Product Thumbnails: Each product is represented by a high-quality thumbnail image, along with its name and starting price.
Featured Accessories: This section highlights a selection of complementary products and services that are relevant to the iPhone.
Cross-Sell Opportunities: The page also showcases complementary cloud services that may interest iPhone buyers.
Which iPhone is right for you: Notice how Apple cleverly shows only 4 of its models. Their decision may be driven by several factors, e.g. the desire to simplify purchasing and highlight the most popular or best-selling models. By limiting the number of models included in the comparison, Apple can help to reduce choice overload, a psychological phenomenon in which too many options can lead to indecision, anxiety, and dissatisfaction with the eventual choice.
By focusing on the four most popular or best-selling models, Apple can also create a sense of exclusivity and desirability, as customers may feel that these models are the most desirable and high-quality. In contrast, a typical ecommerce product listing page may include a wider range of products and filtering options, with a more utilitarian design prioritising functionality over aesthetics. This approach may be more effective for customers looking for a wider range of options and are less concerned with the brand or design of the ecommerce website.
Overall, Apple.com’s PLP is unique, designed with the brand’s minimalist aesthetic, and optimised for ease of use and conversion. The focus is on providing customers with a streamlined, hassle-free browsing experience highlighting Apple’s products’ quality and design.
In both cases, the design of the PLP can influence the perception of the brand and the products being offered, as well as the customer’s decision-making process. By understanding the psychology of your target audience, you can design optimised PLPs for conversions, satisfaction, and loyalty, ultimately leading to increased sales and revenue.
PLP pages done this right definitely will fetch you sales.
Such pages provide comprehensive and detailed information about a specific product, typically a single item available for purchase.
A PDP usually includes the product’s name, description, features, specifications, pricing, images, and other relevant information that customers may want to know before making a purchase. It may also include customer reviews, ratings, and related or recommended products.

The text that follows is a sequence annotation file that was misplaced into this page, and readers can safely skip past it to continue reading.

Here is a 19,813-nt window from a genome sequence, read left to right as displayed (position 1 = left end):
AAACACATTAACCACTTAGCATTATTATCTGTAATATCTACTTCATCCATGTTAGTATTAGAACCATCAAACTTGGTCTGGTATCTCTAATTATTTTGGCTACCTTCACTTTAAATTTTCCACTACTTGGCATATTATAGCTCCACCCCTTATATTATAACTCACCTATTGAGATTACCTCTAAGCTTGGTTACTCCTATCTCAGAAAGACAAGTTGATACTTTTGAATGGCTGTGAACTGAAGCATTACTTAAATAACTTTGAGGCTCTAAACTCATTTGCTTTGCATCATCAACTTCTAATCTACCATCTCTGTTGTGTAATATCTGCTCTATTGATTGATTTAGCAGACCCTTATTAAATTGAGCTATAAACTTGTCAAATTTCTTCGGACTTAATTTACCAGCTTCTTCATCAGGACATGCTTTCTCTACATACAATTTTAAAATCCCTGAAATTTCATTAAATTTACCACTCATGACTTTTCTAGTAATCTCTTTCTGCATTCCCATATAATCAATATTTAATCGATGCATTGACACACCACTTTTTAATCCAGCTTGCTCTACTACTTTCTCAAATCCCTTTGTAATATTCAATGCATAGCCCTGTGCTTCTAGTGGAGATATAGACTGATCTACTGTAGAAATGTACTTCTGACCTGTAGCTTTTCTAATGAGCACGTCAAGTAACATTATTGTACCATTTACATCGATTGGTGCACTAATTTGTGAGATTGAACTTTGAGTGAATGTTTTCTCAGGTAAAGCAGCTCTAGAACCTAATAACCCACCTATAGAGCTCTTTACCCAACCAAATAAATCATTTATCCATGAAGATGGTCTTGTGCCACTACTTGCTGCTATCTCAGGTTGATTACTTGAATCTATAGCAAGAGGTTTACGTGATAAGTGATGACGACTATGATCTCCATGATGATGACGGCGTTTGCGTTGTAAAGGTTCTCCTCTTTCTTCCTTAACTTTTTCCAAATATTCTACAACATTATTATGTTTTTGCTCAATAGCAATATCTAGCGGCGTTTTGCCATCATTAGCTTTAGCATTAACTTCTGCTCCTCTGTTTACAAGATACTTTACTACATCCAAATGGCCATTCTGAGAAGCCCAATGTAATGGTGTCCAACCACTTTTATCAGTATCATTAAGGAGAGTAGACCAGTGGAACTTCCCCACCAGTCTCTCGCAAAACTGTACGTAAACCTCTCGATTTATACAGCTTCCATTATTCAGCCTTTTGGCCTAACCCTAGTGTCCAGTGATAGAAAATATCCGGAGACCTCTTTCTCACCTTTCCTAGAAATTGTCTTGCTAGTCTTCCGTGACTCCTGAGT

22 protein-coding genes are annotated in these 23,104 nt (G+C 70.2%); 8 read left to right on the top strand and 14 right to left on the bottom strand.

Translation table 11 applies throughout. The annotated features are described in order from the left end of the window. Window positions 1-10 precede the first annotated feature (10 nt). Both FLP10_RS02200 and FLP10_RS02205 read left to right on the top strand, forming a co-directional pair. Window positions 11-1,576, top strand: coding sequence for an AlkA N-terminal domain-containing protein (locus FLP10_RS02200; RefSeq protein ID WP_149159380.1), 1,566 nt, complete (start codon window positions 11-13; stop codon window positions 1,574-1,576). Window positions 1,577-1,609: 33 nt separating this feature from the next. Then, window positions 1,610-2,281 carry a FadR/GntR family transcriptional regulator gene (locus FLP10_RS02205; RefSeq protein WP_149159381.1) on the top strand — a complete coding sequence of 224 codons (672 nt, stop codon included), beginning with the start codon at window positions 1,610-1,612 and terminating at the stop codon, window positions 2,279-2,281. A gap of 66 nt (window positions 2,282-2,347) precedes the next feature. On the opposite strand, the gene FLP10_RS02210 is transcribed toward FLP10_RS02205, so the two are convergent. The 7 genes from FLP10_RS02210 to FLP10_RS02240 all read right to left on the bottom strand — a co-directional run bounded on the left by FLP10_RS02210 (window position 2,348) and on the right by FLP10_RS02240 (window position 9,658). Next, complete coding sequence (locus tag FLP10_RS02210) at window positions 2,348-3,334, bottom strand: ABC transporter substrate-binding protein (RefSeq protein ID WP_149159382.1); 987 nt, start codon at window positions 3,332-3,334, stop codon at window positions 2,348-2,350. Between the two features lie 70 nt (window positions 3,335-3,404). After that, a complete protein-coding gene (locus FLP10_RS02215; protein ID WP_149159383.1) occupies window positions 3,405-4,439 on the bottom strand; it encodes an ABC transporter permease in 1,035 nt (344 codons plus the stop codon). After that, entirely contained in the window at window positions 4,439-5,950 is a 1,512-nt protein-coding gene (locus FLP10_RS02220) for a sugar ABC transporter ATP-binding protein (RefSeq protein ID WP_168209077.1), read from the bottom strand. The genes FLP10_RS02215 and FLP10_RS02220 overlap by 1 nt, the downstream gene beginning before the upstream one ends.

The primary goal of a PDP is to provide customers with enough information about the product to make an informed purchase decision. A well-designed PDP can also help to build trust and confidence in the product and the ecommerce store. The PDP often includes a prominent call-to-action button, such as “Add to Cart” or “Buy Now,” to encourage customers to purchase.
Let’s look at some examples:
The first one is from Bang & Olufsen. The first thing you will need to notice, it’s highly optimised to fit a laptop screen. On checking the PDP from a laptop, one can see all the major elements like the price, choice of colours, buy button and some strong offers like free delivery, 30-day free trial and three years warranty.
There are so many clever bits on this page.
Take a look at this offer where they offer a physical bag with every purchase.
The promotional offer appeals to the psychological principle of Scarcity. Scarcity is the idea that people tend to place more value on things that are rare or in limited supply. By emphasising that the offer is only available for a limited time, B&O is creating a sense of urgency among customers to take advantage of the offer before it expires. Only when you check out can you get a real sense of the bag and its price.
Also, the moment you add the product to the cart, a countdown timer kicks in to show you the time remaining to check out to get it shipped for today. This shows up in the clever sticky footer.
The page not only looks great but is also highly functional.
The page showcases numerous product features through lifestyle shots, animations, and videos. Towards the bottom of the page, you can expand the accordion to reveal more technical details. Additionally, the page features a full comparison.
One thing worth noting is that adding a product to your basket will immediately display your basket in a pop-up window. This design is user experience intuitive, as it provides immediate feedback.